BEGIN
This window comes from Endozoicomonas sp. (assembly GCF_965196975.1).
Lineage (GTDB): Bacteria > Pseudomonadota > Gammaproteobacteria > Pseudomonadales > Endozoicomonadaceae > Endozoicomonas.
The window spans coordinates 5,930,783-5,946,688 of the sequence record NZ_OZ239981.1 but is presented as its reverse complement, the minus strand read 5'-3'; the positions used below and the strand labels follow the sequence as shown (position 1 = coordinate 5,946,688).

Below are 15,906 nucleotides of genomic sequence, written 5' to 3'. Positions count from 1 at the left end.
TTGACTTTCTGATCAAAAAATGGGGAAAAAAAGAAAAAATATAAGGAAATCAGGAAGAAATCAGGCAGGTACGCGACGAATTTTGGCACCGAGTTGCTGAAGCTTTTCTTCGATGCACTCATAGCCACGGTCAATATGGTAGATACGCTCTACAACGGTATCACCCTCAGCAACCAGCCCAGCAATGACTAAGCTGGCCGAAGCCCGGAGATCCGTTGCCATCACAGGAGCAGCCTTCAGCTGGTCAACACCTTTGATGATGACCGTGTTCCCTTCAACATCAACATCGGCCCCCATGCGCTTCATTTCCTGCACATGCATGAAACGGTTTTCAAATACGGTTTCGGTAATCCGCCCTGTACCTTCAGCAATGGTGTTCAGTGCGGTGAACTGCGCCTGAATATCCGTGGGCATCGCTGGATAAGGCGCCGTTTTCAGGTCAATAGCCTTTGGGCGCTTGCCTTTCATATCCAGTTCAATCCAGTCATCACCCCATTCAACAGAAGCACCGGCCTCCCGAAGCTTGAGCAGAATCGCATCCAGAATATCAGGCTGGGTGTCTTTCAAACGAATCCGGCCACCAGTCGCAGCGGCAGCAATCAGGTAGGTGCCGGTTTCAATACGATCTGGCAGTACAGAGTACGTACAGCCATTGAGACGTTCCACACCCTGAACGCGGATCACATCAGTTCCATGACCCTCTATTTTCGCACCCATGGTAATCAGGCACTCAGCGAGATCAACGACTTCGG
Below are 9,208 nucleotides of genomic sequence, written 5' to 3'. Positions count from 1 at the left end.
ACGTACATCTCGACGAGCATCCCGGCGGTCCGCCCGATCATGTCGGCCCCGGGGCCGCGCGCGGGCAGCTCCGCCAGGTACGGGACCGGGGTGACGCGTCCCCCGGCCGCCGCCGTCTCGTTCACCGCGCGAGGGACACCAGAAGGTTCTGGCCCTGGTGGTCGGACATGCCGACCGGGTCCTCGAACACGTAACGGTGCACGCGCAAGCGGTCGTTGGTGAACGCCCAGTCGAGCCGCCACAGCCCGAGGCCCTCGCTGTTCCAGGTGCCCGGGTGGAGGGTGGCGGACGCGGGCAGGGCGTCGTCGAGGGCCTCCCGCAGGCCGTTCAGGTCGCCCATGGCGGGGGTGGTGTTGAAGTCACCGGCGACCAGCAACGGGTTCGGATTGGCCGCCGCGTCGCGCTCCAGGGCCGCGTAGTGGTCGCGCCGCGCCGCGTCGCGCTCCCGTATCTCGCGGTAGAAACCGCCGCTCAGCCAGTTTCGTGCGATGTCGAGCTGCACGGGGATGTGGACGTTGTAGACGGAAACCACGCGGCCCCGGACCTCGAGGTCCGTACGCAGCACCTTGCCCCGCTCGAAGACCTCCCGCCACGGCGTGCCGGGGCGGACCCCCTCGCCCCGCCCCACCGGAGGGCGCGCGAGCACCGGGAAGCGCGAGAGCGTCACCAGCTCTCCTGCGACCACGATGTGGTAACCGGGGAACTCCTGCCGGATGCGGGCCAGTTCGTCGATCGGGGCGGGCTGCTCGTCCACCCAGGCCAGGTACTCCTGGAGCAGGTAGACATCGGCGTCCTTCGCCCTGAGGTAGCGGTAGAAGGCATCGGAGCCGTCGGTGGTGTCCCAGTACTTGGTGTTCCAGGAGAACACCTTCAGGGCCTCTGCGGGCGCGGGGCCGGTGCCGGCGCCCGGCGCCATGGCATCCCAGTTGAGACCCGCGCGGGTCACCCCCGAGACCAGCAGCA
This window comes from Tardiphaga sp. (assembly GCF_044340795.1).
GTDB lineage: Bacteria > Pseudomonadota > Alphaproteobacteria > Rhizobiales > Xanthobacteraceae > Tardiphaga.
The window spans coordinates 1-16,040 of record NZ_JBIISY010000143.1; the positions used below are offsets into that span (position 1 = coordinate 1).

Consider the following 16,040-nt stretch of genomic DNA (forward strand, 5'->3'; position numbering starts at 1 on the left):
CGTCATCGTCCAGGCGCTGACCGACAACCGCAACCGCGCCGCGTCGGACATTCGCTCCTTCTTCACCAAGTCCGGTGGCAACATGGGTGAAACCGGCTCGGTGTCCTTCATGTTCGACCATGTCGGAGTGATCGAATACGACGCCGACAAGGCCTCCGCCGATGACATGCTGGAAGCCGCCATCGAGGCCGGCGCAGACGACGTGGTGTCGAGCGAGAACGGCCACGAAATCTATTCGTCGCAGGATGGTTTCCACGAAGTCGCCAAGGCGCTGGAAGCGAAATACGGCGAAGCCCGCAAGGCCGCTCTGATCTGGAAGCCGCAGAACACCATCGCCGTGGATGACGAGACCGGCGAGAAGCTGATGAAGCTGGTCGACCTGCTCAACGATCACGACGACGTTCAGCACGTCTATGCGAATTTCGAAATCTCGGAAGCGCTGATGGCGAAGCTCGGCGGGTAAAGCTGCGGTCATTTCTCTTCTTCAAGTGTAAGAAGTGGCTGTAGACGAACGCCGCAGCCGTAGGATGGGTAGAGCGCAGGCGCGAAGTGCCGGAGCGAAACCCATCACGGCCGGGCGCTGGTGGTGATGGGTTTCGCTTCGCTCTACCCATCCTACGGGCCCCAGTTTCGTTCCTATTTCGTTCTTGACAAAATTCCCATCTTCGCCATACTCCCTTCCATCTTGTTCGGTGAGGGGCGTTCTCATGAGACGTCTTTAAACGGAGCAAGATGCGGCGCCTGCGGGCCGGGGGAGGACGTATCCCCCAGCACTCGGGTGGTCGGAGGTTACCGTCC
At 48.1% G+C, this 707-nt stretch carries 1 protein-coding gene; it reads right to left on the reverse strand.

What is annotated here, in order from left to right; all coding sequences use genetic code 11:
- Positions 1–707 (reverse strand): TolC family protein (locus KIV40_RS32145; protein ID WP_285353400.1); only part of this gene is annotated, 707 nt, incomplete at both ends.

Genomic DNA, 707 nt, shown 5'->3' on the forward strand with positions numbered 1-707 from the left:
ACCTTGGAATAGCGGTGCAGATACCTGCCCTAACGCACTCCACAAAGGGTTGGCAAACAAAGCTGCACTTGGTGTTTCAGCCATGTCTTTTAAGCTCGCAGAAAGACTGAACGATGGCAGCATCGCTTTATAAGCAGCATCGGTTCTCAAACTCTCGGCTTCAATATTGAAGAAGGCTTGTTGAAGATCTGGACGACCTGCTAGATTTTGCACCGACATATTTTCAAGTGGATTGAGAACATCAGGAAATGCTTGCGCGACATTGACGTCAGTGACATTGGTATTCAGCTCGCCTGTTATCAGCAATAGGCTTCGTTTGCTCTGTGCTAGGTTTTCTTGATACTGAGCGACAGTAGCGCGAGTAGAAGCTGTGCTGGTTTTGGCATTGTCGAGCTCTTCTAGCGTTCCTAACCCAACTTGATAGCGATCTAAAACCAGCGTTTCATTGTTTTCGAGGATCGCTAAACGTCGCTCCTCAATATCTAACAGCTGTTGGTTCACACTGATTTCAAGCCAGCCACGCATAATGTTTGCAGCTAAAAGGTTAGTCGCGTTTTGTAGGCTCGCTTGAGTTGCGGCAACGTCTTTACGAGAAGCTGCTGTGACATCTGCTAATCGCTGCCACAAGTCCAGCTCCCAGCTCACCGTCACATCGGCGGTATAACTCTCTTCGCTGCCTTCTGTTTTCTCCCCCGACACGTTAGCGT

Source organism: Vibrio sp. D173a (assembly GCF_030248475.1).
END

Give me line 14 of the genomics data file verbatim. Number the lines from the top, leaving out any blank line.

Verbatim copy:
What is annotated here, in order from left to right; all coding sequences use genetic code 11: